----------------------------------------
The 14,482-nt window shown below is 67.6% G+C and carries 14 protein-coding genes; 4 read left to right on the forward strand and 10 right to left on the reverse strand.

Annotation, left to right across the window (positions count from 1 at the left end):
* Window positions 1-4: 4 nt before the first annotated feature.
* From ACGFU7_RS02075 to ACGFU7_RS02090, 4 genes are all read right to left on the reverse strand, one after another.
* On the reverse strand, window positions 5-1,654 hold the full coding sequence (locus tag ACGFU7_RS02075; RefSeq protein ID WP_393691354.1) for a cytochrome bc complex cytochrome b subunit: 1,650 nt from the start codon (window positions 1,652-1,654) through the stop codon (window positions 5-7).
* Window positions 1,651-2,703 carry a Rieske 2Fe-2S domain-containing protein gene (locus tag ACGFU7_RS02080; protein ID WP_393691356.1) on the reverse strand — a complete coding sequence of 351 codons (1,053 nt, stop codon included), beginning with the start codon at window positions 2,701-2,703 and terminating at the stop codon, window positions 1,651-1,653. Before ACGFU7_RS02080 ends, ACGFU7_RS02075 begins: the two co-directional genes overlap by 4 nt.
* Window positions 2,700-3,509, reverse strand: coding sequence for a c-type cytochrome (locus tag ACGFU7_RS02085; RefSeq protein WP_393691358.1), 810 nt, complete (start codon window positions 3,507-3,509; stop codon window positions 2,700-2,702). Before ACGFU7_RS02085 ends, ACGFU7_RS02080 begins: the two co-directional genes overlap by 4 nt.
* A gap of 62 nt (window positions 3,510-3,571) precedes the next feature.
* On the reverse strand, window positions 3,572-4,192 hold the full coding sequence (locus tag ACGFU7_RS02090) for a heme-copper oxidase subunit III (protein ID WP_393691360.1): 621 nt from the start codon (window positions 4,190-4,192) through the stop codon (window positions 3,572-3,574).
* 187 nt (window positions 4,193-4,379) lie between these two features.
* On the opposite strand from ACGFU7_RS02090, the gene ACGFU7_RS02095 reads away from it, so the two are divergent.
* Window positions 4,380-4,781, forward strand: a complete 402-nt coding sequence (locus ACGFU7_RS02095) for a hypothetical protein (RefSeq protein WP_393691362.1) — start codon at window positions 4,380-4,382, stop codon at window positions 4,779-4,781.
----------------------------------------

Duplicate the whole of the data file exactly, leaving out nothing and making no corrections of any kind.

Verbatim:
The 14,482-nt window shown below is 67.6% G+C and carries 14 protein-coding genes; 4 read left to right on the forward strand and 10 right to left on the reverse strand.

Annotation, left to right across the window (positions count from 1 at the left end):
* Window positions 1-4: 4 nt before the first annotated feature.
* From ACGFU7_RS02075 to ACGFU7_RS02090, 4 genes are all read right to left on the reverse strand, one after another.
* On the reverse strand, window positions 5-1,654 hold the full coding sequence (locus tag ACGFU7_RS02075; RefSeq protein ID WP_393691354.1) for a cytochrome bc complex cytochrome b subunit: 1,650 nt from the start codon (window positions 1,652-1,654) through the stop codon (window positions 5-7).
* Window positions 1,651-2,703 carry a Rieske 2Fe-2S domain-containing protein gene (locus tag ACGFU7_RS02080; protein ID WP_393691356.1) on the reverse strand — a complete coding sequence of 351 codons (1,053 nt, stop codon included), beginning with the start codon at window positions 2,701-2,703 and terminating at the stop codon, window positions 1,651-1,653. Before ACGFU7_RS02080 ends, ACGFU7_RS02075 begins: the two co-directional genes overlap by 4 nt.
* Window positions 2,700-3,509, reverse strand: coding sequence for a c-type cytochrome (locus tag ACGFU7_RS02085; RefSeq protein WP_393691358.1), 810 nt, complete (start codon window positions 3,507-3,509; stop codon window positions 2,700-2,702). Before ACGFU7_RS02085 ends, ACGFU7_RS02080 begins: the two co-directional genes overlap by 4 nt.
* A gap of 62 nt (window positions 3,510-3,571) precedes the next feature.
* On the reverse strand, window positions 3,572-4,192 hold the full coding sequence (locus tag ACGFU7_RS02090) for a heme-copper oxidase subunit III (protein ID WP_393691360.1): 621 nt from the start codon (window positions 4,190-4,192) through the stop codon (window positions 3,572-3,574).
* 187 nt (window positions 4,193-4,379) lie between these two features.
* On the opposite strand from ACGFU7_RS02090, the gene ACGFU7_RS02095 reads away from it, so the two are divergent.
* Window positions 4,380-4,781, forward strand: a complete 402-nt coding sequence (locus ACGFU7_RS02095) for a hypothetical protein (RefSeq protein WP_393691362.1) — start codon at window positions 4,380-4,382, stop codon at window positions 4,779-4,781.